If you find a free service that recycles audition announcements; fine. But don’t pay for information which can readily be accessed elsewhere either for free or from a reputable, long-time channel of actor information. If you pay for notices such as from Back Stage you’ll do so with the confidence that the information is accurate because the site/publication received the casting notice directly from the people seeking actors. Go to where the industry goes to first and foremost to disseminate information.

Think of casting distributing audition announcements like the following civilian scenario: When you want to broadcast a message to your friends and networks do you utilize the popularity of Facebook or the desert that is MySpace and/or Friendster? If you answered Facebook then you understand what it is to publicize where the majority of your audience exists (which is what casting does). If you answered MySpace or Friendster then you deserve to be taken by the huckster pay-to-play audition information recycling web sites.

An actor doesn’t need to be Johnny Appleseed, spreading seed (i.e. money) to numerous sites for fear that they might just miss that one notice that’ll make them a ‘stahr!’ (Oh, puh-leeze.)

Be smart. Be judicious. And when visiting pay-to-play sites; if there are numerous mistakes in spelling and grammar more than likely there will be a volume of errors in the recycled casting notices.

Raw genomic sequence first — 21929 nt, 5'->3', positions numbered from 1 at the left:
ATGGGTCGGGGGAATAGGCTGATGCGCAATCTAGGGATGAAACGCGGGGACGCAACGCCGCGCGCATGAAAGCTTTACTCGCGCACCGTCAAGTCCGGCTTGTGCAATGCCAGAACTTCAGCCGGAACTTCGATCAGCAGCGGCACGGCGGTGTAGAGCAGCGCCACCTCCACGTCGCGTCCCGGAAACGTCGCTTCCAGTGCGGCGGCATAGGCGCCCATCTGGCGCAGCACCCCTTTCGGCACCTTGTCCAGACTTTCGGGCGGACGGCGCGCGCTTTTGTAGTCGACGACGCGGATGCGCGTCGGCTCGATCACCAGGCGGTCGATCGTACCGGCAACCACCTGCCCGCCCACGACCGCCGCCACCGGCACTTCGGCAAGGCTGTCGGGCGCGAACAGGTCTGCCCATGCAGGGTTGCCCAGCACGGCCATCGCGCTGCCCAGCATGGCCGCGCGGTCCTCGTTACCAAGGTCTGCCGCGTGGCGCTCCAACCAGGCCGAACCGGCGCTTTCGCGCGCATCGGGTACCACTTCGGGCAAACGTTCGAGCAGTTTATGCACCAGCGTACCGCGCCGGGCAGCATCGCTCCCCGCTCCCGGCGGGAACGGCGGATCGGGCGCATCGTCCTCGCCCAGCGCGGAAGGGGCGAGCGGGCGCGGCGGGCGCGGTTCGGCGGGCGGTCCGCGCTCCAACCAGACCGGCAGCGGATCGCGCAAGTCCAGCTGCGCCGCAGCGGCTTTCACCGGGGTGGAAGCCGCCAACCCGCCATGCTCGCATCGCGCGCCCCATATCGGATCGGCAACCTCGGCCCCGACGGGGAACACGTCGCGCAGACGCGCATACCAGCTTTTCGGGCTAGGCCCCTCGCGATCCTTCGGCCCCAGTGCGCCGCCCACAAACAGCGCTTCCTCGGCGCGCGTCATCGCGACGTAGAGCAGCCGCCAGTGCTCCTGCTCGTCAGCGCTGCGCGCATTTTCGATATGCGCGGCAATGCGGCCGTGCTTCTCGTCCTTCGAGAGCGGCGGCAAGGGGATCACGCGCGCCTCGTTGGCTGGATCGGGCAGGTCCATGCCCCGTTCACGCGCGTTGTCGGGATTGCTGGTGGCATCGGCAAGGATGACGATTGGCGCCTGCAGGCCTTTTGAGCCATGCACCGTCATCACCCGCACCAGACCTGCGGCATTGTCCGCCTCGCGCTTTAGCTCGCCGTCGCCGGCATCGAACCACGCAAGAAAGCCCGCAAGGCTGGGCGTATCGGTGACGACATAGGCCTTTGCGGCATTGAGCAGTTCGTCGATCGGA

Avoid pay-to-play recycled-audition-information sites. Be better than (No, thankfully, that site doesn’t exist… yet.)

– Priority Actors –

What Is A Priority Actor?

Aaaannnd… it’s almost time again. My office is accepting names; for good reason.

Last season nearly sixty actors received meetings and/or call backs with Legit agents. Dozens got signed. More are now freelancing. Many actors I’ve met utilize learned marketing/audition skills to get more auditions and/or jobs. All of this success happened through Access to Agents. And this Fall, I’m going to renew the four week seminars. But…

Priority Actors get first access to the seminar’s limited seating. Then if leftover seats remain they’re opened to all. Historically; remaining seats are taken 72 – 96 hours after being announced.

To be a Priority Actor choose a series below. Then join the free sign-up located on the middle of each page:

Access to Agents TV/Film (September)

Access to Agents Broadway (October)

Read feedback from past successes, students, and from the universities I’ve visited: Thank Yous

My Best,

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Paul Russell’s career as a casting director, director, acting teacher and former actor has spanned nearly thirty years. He has worked on projects for major film studios, television networks, and Broadway. Paul has taught the business of acting and audition technique at NYU and has spoken at universities including Yale, Temple and the University of the Arts. He writes a column for Back Stage and is the author of ACTING: Make It Your Business – How to Avoid Mistakes and Achieve Success as a Working Actor. For more information, please visit